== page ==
Urban Heat Island Effects in the U.S. – Part 3

Font Size
June 17, 2015

The Health Problems Caused by Sizzling Summer Heat in the Cities

UHI- health problemsThe urban heat island (UHI) phenomena causes scorching temperatures every summer in many major U.S. cities. This sweltering summer heat makes cities uncomfortable, energy draining, unhealthy— and deadly.

Health Consequences of Urban Heat Islands

Summer heat is absorbed and magnified by the city infrastructure. Relentless temperatures promote asthma attacks, respiratory problems, heart attacks, heat cramps, heat exhaustion, and heat stroke in overheated city dwellers. The heat also kills.

Consider these UHI facts:

  • The Centers for Disease Control (CDC) estimates excessive heat exposure contributed to 8,000 deaths in the U.S. from 1979-2003.
  • Heat is America’s number one weather-related killer. Excessive heat kills more people in the U.S. each year than earthquakes, floods, hurricanes, lightning, and tornadoes combined, according to the National Oceanic and Atmospheric Administration (NOAA).
  • On average, almost 700 Americans die each year from heat-induced illnesses, according to the CDC.
  • In one excruciating week during the summer of 1995, an oppressive heat wave rocked Chicago. The heat index rose to 120°F. City roads buckled. Train rails warped. Energy use skyrocketed. Power grids failed. Thousands developed heat-related disorders. Over 700 died.
  • A crushing heat wave in Paris, France in 2003 killed 4,800 people.
  • The elderly and the poor are particularly vulnerable to heat-related premature deaths.

Pollution increases in an urban heat island. Tall buildings block cooling breezes, leaving the over-heated air still and stagnant.

Exhausted, over-heated people seek relief by pushing air conditioning to the limit in business and homes. Power plants struggle to keep up with demand, resulting in the release of more greenhouse gas emissions into the atmosphere. Carbon dioxide flourishes, adding its noxious fumes to the toxic mix. Ground-level ozone forms as volatile organic chemicals (VOCs) react to sunlight and heat. Pollution increases.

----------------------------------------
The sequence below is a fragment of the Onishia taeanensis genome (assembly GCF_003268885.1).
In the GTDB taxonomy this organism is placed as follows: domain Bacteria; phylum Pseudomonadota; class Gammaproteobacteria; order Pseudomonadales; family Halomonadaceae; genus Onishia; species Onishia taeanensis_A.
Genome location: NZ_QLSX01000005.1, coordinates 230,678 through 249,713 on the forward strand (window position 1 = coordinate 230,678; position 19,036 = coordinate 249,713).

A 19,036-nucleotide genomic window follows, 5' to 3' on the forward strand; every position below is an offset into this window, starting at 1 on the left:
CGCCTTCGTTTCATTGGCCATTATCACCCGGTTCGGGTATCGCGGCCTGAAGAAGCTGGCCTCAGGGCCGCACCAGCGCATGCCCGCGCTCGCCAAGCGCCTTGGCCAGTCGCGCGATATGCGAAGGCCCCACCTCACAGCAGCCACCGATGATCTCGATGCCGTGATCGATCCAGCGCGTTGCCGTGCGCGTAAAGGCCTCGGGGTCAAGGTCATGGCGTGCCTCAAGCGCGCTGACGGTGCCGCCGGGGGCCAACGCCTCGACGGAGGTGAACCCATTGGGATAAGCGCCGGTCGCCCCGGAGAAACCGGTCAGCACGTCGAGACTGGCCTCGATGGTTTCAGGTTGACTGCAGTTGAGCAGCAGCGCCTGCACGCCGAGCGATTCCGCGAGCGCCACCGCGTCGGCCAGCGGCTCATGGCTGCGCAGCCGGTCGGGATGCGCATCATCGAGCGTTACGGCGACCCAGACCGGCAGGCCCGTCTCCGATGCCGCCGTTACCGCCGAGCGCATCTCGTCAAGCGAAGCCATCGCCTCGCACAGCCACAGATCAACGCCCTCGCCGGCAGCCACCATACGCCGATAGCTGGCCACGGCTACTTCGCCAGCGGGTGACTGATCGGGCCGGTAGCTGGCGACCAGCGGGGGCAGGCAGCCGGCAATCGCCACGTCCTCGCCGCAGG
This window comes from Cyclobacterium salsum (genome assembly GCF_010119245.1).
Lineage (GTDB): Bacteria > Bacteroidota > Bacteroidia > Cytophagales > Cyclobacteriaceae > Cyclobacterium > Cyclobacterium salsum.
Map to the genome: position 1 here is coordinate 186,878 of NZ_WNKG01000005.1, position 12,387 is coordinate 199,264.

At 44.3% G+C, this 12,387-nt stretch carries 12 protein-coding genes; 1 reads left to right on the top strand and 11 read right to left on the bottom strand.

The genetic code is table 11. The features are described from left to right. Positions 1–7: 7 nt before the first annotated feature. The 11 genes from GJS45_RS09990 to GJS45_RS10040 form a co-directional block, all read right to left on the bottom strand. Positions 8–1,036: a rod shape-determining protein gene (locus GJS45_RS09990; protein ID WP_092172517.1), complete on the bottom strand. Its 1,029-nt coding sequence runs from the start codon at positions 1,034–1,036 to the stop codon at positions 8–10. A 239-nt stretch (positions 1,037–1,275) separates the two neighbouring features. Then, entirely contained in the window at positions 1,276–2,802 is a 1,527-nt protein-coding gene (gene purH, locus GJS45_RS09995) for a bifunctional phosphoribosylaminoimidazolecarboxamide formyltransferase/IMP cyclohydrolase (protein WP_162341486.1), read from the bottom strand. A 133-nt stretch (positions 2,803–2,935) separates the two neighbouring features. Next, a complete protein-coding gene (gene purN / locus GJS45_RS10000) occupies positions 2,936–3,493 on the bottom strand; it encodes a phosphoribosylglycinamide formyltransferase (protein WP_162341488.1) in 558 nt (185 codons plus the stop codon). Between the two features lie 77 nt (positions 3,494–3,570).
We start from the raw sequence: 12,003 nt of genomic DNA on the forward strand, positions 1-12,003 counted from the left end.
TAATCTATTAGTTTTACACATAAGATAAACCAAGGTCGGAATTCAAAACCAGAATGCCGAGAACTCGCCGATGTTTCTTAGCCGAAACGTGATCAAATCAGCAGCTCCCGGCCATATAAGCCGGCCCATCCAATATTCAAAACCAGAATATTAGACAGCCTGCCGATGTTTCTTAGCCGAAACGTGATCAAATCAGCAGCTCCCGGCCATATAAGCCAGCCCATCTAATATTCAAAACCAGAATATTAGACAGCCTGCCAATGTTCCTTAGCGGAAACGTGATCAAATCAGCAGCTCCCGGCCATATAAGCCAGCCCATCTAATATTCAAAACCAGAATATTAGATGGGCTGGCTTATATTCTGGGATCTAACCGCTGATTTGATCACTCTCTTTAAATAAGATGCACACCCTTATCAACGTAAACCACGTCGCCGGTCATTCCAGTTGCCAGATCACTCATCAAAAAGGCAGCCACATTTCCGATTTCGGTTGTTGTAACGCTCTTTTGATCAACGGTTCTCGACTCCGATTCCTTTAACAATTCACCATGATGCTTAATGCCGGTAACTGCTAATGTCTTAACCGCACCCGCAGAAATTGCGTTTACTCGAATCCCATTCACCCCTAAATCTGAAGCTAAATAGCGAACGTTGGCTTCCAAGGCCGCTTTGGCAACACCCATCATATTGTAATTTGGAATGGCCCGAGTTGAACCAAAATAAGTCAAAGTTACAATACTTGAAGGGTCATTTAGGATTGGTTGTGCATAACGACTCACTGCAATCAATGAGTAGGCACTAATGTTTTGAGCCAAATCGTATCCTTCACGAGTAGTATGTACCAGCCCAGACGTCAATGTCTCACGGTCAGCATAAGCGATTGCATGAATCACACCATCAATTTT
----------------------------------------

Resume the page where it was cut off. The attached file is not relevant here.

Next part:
Those with respiratory problems are vulnerable to the poor air quality associated with UHIs— especially the very young and the very old. Some evidence suggests the UHI effect increases the pollen count and extends the pollen season, prolonging the suffering of those with allergies and asthma.

According to the CDC, 25 million Americans now suffer from asthma— and that number is increasing. Like asthma, chronic obstructive pulmonary disease (COPD) affects breathing, which is even more difficult during oppressive heat. Over 10 million people in the U.S. have chronic bronchitis.

Saving People, Planet, and Pocketbook

The next part of this series will cover some the environmental problems UHIs cause.

One of the best ways to mitigate the effects of UHIs is to build energy-efficient, environmentally friendly structures in the first place. RHINO Steel Building Systems create structures that benefit people, the planet, and pocketbooks.

  • RHINO structures contain a high-recycled content.
  • The strength of steel— and RHINO’s pre-engineered system— reduces the amount of building material required to frame a structure as it reduces waste.
  • RHINO buildings insulated with the Pro-Value system decrease outside noise from penetrating the building envelop— and save up to 50% on heating and air conditioning.
  • Cool-coated metal roofing offered by RHINO reflects the sun’s heat away from the building, cutting energy usage as much as 15%.
  • As an inorganic material, steel does not promote allergens like wood framing does. Steel will never support mold growth or termites and other vermin.
  • RHINO buildings are 100% recyclable at the end of the structure’s lifecycle.

Please call RHINO now at 888.320.7466 to learn more about our earth-friendly building products.

- by Bruce Brown,
CEO of RHINO
Steel Building Systems, Inc

Leave a Reply

Your email address will not be published. Required fields are marked *